Corporate race organisers run a business - they pay staff, and like any other business, have to make profit to survive. To think that they should not would be the same as expecting Tesco to sell food at the same price they pay for it.(20p/litre for milk anyone?)

    They provide a service for a price, and it's up to us to decide if it's value for money or not, and whether to enter.

    [adds North Tyneside 10k and JC's club 1/2 marathon to list of "races to do]
  • and to add my two cents worth - triathlon races cost even more to organise, you have to add in things like the cost of the swim venue and use of public roads, police permits and motorbike marshals for the bike course, many more items. Our club is busy with preparations for our annual triathlon in June, it will be the 17th year and it still takes a mountain of organisation, fees for this and that, tee-shirt printing, etc.
  • The North Tyneside 10k goody bag has been excellent every year I've done it - I'm pretty sure this is because the council organise it and it's sponsored by Start Fitness, not some big money making machine like the Greatrun series.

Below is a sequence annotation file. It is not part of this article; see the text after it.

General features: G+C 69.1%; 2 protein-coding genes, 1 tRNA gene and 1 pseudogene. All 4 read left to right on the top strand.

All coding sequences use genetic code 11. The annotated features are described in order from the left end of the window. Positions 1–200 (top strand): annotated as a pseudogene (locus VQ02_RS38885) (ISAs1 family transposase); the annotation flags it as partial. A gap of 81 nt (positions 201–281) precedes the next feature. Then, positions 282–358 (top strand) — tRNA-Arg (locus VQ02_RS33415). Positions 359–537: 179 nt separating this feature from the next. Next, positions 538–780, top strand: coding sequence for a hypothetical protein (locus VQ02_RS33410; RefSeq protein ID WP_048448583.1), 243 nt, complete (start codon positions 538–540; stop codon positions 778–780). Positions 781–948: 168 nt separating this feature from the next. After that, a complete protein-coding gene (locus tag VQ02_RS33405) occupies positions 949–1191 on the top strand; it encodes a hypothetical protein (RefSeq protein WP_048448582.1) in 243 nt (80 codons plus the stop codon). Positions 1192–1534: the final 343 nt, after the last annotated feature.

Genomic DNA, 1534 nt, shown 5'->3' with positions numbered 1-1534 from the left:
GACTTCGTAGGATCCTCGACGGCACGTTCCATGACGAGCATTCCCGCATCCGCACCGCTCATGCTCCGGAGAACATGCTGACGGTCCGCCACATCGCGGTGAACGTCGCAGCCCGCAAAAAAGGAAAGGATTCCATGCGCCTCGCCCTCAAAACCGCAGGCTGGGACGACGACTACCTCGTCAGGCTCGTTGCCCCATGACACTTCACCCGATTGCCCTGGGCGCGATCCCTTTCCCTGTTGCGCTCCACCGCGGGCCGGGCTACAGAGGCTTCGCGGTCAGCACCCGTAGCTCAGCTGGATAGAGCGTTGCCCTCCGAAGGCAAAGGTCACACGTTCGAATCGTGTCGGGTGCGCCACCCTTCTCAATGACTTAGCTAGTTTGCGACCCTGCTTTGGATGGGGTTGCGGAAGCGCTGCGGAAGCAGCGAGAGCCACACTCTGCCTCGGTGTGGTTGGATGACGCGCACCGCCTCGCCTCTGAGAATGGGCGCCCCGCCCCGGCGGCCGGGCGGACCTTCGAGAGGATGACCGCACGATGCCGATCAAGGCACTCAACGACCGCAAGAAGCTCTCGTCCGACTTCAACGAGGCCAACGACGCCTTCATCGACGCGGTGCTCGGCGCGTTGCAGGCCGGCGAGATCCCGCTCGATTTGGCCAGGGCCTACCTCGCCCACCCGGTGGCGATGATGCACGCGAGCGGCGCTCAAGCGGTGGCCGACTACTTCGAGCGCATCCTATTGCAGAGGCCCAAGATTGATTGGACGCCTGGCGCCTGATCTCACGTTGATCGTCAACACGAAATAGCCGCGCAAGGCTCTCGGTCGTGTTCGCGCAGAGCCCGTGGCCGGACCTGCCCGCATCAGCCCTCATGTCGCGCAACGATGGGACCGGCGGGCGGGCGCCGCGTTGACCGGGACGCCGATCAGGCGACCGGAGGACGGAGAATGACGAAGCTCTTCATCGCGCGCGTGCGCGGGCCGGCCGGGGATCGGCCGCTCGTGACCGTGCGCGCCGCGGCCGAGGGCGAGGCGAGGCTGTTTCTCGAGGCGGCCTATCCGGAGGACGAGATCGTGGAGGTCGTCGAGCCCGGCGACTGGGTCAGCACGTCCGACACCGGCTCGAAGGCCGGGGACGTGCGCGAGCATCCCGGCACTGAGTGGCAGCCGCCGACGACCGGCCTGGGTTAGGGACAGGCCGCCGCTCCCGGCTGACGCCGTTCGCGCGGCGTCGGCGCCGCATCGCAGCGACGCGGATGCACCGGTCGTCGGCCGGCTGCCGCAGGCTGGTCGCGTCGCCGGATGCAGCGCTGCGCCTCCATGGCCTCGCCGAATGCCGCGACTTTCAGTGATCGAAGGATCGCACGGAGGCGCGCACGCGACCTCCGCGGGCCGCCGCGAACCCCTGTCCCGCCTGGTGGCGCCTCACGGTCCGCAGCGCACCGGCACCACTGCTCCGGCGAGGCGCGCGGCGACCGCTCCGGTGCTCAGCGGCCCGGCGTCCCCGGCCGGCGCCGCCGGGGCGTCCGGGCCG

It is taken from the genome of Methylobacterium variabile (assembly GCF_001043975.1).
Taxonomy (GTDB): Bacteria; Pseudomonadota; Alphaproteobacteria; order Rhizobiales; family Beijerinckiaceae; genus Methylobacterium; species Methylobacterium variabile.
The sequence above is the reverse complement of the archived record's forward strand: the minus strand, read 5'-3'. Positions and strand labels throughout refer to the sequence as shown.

The Blaydon Race always has a canny goody bag too image 

  • Give me a medal and I'm happy image
  • Did the Reading HM finish in Madjeski stadium? If it did do you really think the owners will have provided that finish and facilities for nothing? If you are running through a town on suburban streets which have been closed down, that sort of thing doesn't happen for free.
    As an example - to shut down a small 1km circuit in a city centre for a bike race / criterium costs upwards of £800/hour. Now think how much it would cost to shut down 13.1 miles of city centre / suburban roads for a few hours....
    If you want police prescence then that doesn't come cheap either. They charge for the privilege I'm afraid.
    Compare this to a local club race and you'll find that the club race uses a rural / quiet course and the runners have to share road space with traffic, ie Hogweed Hilly HM or Nuneaton 10. Specifically I'm thinking of Kenilworth HM - lovely rural course, out in the countryside, minimal traffic compared with the Coventry / Godiva HM which shuts down the city centre/part of the ring road / a lot of surburban roads. Entry cost is similar for both races but the former is run by Kenilworth Runners and the latter subsidised by the local council.
    I've done both last year and they are both on my list of races to do this autumn.
  • I think my worst was a pedometer after the Brands Hatch half .... like I hadn't already done enough steps!!!!